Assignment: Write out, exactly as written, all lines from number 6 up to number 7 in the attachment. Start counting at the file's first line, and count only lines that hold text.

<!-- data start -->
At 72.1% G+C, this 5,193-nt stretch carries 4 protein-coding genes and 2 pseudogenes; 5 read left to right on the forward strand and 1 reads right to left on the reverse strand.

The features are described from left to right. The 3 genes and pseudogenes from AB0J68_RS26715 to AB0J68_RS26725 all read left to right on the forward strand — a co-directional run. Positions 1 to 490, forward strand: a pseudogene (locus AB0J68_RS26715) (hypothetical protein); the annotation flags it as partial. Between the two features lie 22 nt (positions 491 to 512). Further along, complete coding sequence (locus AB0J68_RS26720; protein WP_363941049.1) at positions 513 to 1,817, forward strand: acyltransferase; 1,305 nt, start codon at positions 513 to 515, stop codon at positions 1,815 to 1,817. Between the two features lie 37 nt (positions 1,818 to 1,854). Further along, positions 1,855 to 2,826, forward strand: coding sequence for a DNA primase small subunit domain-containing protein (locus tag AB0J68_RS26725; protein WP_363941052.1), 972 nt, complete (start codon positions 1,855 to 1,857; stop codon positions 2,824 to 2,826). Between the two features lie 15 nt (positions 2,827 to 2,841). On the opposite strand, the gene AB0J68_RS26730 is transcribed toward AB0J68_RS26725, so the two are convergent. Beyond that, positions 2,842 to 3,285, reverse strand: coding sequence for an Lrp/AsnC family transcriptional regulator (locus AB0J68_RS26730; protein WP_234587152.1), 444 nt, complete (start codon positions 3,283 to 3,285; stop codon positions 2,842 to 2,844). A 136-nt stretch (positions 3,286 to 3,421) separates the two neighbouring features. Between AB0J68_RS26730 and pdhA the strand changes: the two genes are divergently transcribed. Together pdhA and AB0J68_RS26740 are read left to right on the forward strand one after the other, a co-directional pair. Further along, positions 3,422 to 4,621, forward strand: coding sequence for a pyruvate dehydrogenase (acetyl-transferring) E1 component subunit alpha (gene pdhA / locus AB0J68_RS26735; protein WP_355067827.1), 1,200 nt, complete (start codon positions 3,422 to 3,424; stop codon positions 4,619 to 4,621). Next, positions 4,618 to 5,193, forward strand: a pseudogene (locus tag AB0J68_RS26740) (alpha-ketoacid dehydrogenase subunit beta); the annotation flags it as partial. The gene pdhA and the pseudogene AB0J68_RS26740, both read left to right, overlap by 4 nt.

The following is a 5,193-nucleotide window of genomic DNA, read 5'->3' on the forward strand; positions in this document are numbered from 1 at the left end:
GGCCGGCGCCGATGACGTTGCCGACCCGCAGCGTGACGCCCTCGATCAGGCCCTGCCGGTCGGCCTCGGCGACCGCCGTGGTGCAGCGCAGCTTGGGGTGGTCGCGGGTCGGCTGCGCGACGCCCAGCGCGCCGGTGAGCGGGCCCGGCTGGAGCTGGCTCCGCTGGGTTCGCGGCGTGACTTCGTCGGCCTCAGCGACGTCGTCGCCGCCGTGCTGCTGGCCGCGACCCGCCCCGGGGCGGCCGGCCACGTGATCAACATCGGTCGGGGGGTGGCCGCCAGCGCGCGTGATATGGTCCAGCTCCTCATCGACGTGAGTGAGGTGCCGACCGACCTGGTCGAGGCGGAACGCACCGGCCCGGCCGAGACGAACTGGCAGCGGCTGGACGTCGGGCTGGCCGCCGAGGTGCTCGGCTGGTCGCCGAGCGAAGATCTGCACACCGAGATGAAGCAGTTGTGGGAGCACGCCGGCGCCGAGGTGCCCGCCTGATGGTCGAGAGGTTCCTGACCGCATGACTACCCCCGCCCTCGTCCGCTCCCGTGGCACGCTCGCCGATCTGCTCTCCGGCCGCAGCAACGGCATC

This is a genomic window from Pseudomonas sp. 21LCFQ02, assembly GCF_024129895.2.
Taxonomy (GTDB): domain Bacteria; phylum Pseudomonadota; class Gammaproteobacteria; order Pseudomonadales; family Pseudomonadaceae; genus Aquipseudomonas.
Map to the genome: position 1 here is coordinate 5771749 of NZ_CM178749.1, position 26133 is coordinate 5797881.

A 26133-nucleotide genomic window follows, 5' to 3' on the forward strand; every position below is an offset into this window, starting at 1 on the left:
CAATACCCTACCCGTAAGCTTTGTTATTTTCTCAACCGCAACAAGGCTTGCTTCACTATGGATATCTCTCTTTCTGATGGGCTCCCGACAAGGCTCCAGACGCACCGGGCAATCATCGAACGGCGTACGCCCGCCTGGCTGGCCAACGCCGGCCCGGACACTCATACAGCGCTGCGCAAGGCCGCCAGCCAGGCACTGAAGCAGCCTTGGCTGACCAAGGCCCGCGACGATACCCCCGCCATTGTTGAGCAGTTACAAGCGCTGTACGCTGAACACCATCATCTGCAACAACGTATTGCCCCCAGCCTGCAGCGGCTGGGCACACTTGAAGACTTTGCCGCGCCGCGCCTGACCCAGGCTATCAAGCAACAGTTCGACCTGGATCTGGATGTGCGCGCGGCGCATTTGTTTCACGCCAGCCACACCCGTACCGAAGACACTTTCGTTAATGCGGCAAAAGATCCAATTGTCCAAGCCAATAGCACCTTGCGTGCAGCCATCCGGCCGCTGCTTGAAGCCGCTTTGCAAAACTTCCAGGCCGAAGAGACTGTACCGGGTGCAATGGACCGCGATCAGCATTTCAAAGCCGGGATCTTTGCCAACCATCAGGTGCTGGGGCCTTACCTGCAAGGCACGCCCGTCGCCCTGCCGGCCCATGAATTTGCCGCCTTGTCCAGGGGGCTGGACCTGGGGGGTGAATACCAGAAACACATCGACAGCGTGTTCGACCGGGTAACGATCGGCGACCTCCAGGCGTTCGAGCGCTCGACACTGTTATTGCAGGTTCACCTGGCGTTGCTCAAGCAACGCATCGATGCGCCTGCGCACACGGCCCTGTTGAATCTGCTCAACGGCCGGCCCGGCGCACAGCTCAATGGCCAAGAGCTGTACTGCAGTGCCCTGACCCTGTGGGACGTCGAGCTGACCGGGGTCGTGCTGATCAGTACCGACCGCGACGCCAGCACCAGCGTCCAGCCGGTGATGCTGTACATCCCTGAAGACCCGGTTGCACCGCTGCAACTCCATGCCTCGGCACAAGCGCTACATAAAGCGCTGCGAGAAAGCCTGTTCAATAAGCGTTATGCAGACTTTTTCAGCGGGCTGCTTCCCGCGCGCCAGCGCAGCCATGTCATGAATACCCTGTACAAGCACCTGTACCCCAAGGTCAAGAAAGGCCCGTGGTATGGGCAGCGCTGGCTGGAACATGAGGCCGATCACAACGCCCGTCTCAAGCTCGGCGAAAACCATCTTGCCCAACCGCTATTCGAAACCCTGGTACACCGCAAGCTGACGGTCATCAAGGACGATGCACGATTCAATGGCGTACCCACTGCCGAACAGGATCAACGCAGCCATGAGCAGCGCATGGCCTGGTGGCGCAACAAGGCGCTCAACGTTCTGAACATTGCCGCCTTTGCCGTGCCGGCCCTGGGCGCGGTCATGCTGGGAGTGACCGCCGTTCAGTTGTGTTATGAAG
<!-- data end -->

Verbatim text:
Taxonomy (GTDB): domain Bacteria; phylum Pseudomonadota; class Gammaproteobacteria; order Pseudomonadales; family Pseudomonadaceae; genus Aquipseudomonas.
Map to the genome: position 1 here is coordinate 5771749 of NZ_CM178749.1, position 26133 is coordinate 5797881.